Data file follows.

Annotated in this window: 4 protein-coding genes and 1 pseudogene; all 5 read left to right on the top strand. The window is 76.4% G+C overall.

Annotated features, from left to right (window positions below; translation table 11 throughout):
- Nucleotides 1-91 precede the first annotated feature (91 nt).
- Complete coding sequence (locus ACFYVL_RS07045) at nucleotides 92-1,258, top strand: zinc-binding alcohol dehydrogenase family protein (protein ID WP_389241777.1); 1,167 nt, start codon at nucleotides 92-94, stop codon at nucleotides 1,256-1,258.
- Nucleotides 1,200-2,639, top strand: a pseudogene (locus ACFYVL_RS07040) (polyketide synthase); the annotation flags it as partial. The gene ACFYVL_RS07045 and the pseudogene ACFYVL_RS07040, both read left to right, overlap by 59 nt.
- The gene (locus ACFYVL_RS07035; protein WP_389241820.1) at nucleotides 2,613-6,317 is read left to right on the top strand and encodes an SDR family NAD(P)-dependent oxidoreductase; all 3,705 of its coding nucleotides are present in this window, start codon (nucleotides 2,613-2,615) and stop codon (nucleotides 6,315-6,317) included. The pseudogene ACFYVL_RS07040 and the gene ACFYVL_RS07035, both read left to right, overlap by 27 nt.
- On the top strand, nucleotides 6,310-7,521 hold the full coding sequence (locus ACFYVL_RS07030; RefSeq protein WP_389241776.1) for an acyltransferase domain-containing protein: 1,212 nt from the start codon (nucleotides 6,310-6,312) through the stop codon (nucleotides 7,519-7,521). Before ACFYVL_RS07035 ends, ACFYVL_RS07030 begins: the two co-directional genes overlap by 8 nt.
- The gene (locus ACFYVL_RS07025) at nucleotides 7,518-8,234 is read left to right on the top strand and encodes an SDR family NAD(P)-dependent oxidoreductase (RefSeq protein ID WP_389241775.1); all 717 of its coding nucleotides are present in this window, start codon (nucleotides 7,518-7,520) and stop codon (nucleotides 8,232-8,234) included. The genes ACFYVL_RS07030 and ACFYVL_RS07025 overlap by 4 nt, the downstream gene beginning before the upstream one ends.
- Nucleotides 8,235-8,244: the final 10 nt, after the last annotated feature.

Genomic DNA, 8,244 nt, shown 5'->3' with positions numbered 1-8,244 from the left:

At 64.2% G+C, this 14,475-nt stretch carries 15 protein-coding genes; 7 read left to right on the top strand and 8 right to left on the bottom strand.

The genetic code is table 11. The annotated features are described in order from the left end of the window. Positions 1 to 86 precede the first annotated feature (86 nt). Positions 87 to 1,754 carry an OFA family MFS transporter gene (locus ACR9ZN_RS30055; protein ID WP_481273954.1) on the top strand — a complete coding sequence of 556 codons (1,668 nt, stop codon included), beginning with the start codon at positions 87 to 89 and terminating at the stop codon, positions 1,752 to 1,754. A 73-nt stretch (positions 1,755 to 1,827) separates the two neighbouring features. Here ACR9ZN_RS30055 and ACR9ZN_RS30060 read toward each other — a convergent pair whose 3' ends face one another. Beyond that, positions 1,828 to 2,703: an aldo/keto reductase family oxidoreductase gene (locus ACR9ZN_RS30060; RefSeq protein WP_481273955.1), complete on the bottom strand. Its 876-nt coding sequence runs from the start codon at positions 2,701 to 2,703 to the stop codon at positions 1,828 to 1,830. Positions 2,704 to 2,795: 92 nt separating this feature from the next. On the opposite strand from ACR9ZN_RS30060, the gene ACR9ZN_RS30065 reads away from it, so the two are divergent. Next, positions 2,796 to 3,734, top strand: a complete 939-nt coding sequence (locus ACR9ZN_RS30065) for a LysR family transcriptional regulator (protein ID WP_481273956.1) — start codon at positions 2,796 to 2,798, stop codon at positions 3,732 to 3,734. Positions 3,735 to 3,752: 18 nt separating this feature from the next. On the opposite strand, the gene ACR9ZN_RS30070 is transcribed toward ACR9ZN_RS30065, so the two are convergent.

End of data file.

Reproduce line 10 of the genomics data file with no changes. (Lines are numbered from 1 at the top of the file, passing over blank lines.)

Genomic DNA, 8,244 nt, shown 5'->3' with positions numbered 1-8,244 from the left: